Exercise Routine

‘Getting fit’ is one of the most popular new year resolutions and it’s also one of the quickest to be broken. While there’s always an onslaught of new and inventive ways to encourage us to workout in January, few of us make it past February before we give up the early morning run or lunchtime gym sessions.

Yet, research continues to highlight the health benefits of working out. Recent research suggests that working out three times or for a total of 100 minutes per week could help reduce your brain age by a whopping 10 years when you pair it with a balanced diet. A study by the British Journal of Sports Medicine also suggested that exercise, including walking, jogging, swimming and cycling, could be just as effective as drugs at lowering blood pressure.

The biggest fitness trends for 2019 are more attuned to our hectic lifestyles and easier to slot in, so whether you’ve got a full hour or just 15 minutes to spare there’s some form of movement that will work for you.

The top fitness trends for 2019

On demand

If you struggle to slot a 45-minute spin class into your schedule twice a week, then it’s worth exploring the world of fitness streaming. Plenty of gyms and instructors offer live streaming sessions or short videos that you can do at-home or from a hotel room if you’re a frequent traveller. ClassPass has recently launched its version of live streaming called ClassPass Live.

Slide and glide

For A-list fitness trainer Dalton Wong, 2019 is all about the glider. Not only does it give you a full body workout, but it’s also low intensity, so you don’t have to worry about putting extra strain on your knees, hips and back. Following the success of his Mini Band Workout last year, Wong has just launched his Glider Workout. ‘It’s designed to improve posture, tone and shape the body, and the workout actively targets the main problem areas – core, hips, thighs, bum, triceps and back – for total body conditioning,’ says Wong. The kit comes complete with two gliders and a 60-page manual that’s packed full of exercise routines. 

Versatile yoga

With self-care, or total wellbeing as it’s being dubbed for 2019, still resonating with most of us, the practice of yoga has become more prominent. Expect to see yoga and meditation hybrid classes rolling out across the country. From restorative yin practices to more vigorous power and flow yoga, the classes are designed to work on a physical and mental level to ensure you switch off and feel fully zen before you step off the mat.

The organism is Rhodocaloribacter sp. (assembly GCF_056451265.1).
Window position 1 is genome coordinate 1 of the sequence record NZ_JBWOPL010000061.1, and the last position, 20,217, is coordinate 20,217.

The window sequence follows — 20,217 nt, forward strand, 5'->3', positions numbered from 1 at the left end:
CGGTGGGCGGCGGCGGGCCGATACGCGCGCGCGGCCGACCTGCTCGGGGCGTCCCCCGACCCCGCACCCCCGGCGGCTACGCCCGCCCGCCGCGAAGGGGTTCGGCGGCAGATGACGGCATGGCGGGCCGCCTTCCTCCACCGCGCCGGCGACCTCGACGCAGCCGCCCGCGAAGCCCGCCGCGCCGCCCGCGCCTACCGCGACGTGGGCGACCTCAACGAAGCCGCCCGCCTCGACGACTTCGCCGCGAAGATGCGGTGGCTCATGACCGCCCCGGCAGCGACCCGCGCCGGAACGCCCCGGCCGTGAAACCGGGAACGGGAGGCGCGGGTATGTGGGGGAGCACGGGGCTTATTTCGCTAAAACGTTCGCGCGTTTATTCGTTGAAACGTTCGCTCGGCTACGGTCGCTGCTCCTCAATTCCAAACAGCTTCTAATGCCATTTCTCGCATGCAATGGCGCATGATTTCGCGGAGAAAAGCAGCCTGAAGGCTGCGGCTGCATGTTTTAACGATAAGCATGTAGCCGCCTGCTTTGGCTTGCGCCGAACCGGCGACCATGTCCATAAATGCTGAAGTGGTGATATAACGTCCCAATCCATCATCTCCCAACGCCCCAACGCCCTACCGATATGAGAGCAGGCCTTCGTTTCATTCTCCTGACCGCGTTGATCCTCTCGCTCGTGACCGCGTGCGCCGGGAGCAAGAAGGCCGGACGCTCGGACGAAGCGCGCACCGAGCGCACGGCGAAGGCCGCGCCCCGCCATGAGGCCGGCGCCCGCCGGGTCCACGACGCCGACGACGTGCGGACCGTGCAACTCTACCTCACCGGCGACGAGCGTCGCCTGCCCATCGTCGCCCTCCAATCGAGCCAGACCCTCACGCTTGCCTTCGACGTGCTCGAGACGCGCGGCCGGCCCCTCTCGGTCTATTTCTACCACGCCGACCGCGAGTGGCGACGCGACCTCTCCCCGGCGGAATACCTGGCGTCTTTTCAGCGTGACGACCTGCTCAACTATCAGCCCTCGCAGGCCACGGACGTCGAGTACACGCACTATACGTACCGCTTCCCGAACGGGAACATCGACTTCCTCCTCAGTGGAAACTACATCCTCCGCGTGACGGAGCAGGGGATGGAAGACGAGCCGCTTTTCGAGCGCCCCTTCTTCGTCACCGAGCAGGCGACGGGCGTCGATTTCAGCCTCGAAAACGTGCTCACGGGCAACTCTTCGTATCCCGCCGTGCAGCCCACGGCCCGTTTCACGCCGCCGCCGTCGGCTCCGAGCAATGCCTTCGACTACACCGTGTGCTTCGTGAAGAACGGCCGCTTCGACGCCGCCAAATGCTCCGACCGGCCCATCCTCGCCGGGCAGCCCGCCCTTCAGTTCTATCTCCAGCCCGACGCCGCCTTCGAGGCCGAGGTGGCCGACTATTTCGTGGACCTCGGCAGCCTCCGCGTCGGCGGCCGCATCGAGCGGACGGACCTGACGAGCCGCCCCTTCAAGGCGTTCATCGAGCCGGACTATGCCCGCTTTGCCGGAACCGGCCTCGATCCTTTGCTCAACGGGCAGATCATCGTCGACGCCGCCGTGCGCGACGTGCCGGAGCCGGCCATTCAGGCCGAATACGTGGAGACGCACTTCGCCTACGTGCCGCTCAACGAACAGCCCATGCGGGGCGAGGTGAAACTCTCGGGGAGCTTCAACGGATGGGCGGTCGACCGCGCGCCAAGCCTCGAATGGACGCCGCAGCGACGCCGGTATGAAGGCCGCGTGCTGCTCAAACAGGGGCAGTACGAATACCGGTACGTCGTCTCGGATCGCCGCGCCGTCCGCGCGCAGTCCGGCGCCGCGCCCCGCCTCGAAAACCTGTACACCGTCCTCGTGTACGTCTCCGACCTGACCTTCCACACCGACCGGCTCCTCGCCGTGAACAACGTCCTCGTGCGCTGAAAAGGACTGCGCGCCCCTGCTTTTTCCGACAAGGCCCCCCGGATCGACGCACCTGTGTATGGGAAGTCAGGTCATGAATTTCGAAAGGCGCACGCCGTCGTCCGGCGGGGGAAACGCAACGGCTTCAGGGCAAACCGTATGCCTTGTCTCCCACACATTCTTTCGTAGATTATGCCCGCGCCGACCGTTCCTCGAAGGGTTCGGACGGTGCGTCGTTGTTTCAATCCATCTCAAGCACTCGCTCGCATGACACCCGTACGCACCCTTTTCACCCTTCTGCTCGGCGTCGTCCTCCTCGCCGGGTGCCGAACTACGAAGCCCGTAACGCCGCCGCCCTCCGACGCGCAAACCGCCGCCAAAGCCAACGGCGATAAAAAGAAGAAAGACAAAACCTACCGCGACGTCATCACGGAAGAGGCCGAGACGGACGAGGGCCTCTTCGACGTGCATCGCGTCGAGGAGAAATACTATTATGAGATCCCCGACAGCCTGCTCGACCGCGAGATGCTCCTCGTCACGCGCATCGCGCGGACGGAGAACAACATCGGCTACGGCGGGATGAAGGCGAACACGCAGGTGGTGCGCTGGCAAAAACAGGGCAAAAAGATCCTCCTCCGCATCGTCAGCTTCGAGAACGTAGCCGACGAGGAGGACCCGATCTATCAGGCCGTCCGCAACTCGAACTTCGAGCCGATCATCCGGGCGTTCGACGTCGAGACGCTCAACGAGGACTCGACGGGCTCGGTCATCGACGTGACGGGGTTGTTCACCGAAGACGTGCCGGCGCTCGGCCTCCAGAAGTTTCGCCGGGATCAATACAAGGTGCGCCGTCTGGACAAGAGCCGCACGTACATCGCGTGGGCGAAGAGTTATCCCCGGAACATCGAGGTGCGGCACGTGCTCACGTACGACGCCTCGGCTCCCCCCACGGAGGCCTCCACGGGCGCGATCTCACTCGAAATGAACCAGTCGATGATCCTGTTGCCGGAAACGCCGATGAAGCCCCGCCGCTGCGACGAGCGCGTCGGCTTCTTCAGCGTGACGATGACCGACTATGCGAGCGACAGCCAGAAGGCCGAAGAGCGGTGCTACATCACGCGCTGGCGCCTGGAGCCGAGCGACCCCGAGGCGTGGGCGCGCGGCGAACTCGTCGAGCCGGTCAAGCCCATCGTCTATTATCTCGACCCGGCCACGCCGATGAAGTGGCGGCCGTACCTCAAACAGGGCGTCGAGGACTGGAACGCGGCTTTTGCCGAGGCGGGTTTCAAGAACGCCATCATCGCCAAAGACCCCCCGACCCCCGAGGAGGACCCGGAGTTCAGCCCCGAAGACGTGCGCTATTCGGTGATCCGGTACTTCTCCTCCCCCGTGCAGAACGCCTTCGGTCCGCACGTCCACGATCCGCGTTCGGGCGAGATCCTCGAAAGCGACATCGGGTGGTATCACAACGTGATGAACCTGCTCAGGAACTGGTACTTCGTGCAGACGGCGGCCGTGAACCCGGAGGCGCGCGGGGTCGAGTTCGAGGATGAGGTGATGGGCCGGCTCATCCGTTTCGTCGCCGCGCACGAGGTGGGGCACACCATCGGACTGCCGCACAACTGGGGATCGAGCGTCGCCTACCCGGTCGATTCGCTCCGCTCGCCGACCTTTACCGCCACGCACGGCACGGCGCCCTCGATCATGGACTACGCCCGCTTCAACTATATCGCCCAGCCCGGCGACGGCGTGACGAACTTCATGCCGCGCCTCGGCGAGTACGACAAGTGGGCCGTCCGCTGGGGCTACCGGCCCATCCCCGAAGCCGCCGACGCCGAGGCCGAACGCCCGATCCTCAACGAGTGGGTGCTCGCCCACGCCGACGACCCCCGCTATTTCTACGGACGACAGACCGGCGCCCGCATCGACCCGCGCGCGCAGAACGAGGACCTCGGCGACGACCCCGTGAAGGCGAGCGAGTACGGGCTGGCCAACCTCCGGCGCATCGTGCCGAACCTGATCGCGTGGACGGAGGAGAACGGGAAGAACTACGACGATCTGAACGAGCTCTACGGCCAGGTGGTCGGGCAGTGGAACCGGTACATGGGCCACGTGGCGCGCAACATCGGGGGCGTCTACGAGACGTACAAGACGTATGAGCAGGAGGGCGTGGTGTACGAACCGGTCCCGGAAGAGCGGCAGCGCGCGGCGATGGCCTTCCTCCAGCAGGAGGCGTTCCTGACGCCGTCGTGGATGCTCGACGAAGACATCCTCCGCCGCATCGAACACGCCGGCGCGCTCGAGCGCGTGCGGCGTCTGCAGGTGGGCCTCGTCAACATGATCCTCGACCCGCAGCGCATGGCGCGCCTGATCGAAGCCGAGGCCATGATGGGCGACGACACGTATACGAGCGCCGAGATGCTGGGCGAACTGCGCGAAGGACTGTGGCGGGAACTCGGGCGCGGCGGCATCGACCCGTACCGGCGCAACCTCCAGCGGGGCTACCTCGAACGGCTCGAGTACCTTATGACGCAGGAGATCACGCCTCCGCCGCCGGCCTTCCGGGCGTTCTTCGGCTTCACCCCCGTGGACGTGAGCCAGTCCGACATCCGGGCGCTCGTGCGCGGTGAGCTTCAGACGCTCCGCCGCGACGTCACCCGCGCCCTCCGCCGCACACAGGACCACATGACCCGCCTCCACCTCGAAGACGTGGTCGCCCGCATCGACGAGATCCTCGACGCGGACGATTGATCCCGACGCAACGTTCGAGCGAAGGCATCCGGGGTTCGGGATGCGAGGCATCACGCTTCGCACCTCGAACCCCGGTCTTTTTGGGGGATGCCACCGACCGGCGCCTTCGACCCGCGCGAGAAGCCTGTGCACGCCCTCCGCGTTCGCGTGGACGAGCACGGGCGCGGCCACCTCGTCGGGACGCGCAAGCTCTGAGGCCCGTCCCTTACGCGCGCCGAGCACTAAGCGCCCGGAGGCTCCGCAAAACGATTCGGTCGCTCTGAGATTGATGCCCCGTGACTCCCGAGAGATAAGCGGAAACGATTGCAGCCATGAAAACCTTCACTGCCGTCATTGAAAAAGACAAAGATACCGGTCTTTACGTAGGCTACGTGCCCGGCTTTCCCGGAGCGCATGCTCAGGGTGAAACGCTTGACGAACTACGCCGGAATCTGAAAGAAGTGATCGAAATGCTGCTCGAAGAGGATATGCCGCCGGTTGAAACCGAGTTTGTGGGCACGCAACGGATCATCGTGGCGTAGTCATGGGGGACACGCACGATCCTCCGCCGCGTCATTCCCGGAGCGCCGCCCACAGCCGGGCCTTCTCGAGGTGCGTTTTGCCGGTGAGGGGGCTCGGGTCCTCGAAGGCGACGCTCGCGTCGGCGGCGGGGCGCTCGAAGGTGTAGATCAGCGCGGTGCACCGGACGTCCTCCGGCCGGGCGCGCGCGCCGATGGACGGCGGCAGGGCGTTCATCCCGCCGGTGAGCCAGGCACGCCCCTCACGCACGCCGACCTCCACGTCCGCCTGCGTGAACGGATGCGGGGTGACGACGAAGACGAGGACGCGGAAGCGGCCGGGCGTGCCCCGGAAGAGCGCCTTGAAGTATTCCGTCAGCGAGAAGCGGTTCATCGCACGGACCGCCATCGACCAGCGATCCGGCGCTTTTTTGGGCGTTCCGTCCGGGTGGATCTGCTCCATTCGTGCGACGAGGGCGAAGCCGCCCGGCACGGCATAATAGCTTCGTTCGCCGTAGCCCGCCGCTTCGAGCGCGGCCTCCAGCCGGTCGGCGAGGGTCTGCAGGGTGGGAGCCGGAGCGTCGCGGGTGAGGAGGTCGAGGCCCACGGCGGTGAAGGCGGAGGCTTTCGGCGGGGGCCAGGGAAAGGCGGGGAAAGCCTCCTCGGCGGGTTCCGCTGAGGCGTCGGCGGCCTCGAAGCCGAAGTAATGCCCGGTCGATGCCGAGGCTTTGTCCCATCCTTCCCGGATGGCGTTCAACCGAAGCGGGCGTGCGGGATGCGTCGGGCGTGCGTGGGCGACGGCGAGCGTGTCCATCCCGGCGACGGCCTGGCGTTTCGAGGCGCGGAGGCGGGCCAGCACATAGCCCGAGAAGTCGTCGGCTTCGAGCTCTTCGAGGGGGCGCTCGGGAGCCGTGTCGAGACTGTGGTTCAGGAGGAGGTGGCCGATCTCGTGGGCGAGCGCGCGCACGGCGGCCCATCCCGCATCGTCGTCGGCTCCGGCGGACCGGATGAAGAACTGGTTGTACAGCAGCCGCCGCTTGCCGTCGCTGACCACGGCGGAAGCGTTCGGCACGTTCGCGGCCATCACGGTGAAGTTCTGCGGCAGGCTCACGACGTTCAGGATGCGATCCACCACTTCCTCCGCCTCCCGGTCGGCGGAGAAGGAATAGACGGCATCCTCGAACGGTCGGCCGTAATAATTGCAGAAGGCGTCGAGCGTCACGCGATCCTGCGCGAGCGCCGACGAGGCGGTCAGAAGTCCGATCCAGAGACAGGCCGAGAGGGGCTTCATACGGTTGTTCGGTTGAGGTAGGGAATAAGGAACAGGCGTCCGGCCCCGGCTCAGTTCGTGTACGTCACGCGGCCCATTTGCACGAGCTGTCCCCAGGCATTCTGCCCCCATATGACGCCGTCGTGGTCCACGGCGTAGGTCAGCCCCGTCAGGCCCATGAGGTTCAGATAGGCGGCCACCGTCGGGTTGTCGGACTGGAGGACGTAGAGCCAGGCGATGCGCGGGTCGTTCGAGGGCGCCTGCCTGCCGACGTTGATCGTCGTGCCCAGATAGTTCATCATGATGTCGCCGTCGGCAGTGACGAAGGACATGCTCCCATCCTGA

Functional fitness

It’s a trend that has been around for the past few years, but functional fitness is going to be just as big in 2019 and will be readily available everywhere. Generally speaking, functional fitness is anything that helps improve your balance, coordination and strength to support the movements and motions we do on daily basis without even thinking about them. For example, a squat would fall under the functional category because it strengthens your core and back, which makes bending down in day-to-day life easier.

Team work

Sociable workouts are on the rise. It’s less about solitary sessions on the treadmill and more about coming together as part of a class. Whether it’s a running club or signing up for a group spin class where you’re heart rate is on show and you cycle as a pack to hit a specific target, this year is definitely about working together to reach our fitness goals. 

How can you maximise your exercise routine?

Whether you’re a regular runner, keen cyclist or just about to dip your toe into the world of fitness, here are some tips to get the most out of your workout:

AM or PM

It’s often assumed that exercising in the morning is better for your body as it sets you up for the day ahead. However, if you’re more of a night owl and would rather spend an extra hour in bed, you’ll be pleased to hear that a recent study suggests that it doesn’t matter when you workout. Exercising in the evening won’t affect your ability to fall asleep – especially if it’s a relaxing yoga session.

Stretch it out

Sometimes it’s tempting to skip the last five minutes of your cardio class or not bother to stretch out your muscles after a long run, but pretty much every fitness expert strongly advocates some form of stretching following a workout. Not only does it improve your posture by loosening tight muscles and reduce the risk of injury and DOMS (delayed onset muscle soreness), but stretching will also help calm your mind.

Relax your muscles